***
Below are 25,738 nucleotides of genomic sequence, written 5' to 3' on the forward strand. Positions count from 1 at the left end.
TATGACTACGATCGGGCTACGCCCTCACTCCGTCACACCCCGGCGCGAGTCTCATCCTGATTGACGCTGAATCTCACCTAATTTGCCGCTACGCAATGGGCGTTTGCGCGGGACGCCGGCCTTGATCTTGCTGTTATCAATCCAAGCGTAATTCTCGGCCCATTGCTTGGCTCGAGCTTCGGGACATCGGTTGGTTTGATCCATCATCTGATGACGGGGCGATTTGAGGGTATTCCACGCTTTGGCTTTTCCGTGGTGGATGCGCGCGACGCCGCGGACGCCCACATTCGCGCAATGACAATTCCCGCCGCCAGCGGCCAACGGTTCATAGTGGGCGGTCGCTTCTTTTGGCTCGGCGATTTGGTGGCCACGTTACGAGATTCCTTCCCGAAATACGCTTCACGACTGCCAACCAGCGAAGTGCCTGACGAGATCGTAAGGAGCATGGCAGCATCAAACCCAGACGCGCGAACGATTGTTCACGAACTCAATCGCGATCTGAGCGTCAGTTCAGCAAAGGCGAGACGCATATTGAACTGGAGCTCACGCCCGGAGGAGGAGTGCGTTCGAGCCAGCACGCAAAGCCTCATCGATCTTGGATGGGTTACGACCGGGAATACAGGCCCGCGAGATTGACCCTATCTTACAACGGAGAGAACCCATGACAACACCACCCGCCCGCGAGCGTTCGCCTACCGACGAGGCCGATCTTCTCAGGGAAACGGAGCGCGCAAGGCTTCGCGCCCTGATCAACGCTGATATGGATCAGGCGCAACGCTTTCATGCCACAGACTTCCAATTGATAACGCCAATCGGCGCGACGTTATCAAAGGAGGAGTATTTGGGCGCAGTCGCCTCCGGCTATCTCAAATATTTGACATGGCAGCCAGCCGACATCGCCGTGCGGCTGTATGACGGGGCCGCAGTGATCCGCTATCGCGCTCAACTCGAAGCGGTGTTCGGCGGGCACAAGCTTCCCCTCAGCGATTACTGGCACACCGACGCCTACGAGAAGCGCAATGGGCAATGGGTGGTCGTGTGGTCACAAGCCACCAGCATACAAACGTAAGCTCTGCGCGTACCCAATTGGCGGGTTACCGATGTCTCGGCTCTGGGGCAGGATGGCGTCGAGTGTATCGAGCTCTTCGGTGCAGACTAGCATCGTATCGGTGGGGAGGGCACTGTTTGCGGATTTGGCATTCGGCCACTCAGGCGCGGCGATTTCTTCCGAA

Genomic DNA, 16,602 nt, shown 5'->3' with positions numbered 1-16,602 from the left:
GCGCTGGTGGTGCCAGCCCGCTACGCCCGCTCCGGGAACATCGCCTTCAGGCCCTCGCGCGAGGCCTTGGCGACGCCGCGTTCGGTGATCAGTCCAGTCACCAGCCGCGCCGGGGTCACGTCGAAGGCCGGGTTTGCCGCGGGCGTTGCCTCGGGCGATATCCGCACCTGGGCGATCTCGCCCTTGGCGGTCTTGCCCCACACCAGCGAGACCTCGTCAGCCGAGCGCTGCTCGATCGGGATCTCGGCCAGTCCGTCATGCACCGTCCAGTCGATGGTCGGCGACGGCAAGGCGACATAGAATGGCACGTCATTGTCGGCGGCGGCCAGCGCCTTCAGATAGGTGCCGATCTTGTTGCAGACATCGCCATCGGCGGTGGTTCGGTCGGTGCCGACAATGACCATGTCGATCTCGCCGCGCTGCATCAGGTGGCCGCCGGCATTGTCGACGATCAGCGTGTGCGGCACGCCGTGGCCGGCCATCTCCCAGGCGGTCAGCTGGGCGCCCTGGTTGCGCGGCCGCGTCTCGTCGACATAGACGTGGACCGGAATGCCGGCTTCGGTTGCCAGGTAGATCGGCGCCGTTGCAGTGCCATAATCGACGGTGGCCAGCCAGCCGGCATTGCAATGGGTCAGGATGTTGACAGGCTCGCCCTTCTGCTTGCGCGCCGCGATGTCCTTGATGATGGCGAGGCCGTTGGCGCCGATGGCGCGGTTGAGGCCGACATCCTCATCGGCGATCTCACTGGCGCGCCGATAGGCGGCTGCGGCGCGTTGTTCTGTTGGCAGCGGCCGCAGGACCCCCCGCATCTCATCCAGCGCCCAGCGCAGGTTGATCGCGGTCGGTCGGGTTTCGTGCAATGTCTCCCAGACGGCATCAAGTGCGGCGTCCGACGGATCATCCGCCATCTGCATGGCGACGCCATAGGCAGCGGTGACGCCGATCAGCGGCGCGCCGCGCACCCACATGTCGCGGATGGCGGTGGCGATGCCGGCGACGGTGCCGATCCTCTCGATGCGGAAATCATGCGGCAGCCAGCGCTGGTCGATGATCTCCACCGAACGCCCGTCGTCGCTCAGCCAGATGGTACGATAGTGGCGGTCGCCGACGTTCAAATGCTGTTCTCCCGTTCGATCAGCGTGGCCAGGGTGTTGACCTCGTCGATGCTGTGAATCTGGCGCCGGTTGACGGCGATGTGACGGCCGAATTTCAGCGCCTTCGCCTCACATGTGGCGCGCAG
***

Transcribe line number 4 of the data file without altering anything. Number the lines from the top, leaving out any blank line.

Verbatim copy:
GCGCTGGTGGTGCCAGCCCGCTACGCCCGCTCCGGGAACATCGCCTTCAGGCCCTCGCGCGAGGCCTTGGCGACGCCGCGTTCGGTGATCAGTCCAGTCACCAGCCGCGCCGGGGTCACGTCGAAGGCCGGGTTTGCCGCGGGCGTTGCCTCGGGCGATATCCGCACCTGGGCGATCTCGCCCTTGGCGGTCTTGCCCCACACCAGCGAGACCTCGTCAGCCGAGCGCTGCTCGATCGGGATCTCGGCCAGTCCGTCATGCACCGTCCAGTCGATGGTCGGCGACGGCAAGGCGACATAGAATGGCACGTCATTGTCGGCGGCGGCCAGCGCCTTCAGATAGGTGCCGATCTTGTTGCAGACATCGCCATCGGCGGTGGTTCGGTCGGTGCCGACAATGACCATGTCGATCTCGCCGCGCTGCATCAGGTGGCCGCCGGCATTGTCGACGATCAGCGTGTGCGGCACGCCGTGGCCGGCCATCTCCCAGGCGGTCAGCTGGGCGCCCTGGTTGCGCGGCCGCGTCTCGTCGACATAGACGTGGACCGGAATGCCGGCTTCGGTTGCCAGGTAGATCGGCGCCGTTGCAGTGCCATAATCGACGGTGGCCAGCCAGCCGGCATTGCAATGGGTCAGGATGTTGACAGGCTCGCCCTTCTGCTTGCGCGCCGCGATGTCCTTGATGATGGCGAGGCCGTTGGCGCCGATGGCGCGGTTGAGGCCGACATCCTCATCGGCGATCTCACTGGCGCGCCGATAGGCGGCTGCGGCGCGTTGTTCTGTTGGCAGCGGCCGCAGGACCCCCCGCATCTCATCCAGCGCCCAGCGCAGGTTGATCGCGGTCGGTCGGGTTTCGTGCAATGTCTCCCAGACGGCATCAAGTGCGGCGTCCGACGGATCATCCGCCATCTGCATGGCGACGCCATAGGCAGCGGTGACGCCGATCAGCGGCGCGCCGCGCACCCACATGTCGCGGATGGCGGTGGCGATGCCGGCGACGGTGCCGATCCTCTCGATGCGGAAATCATGCGGCAGCCAGCGCTGGTCGATGATCTCCACCGAACGCCCGTCGTCGCTCAGCCAGATGGTACGATAGTGGCGGTCGCCGACGTTCAAATGCTGTTCTCCCGTTCGATCAGCGTGGCCAGGGTGTTGACCTCGTCGATGCTGTGAATCTGGCGCCGGTTGACGGCGATGTGACGGCCGAATTTCAGCGCCTTCGCCTCACATGTGGCGCGCAG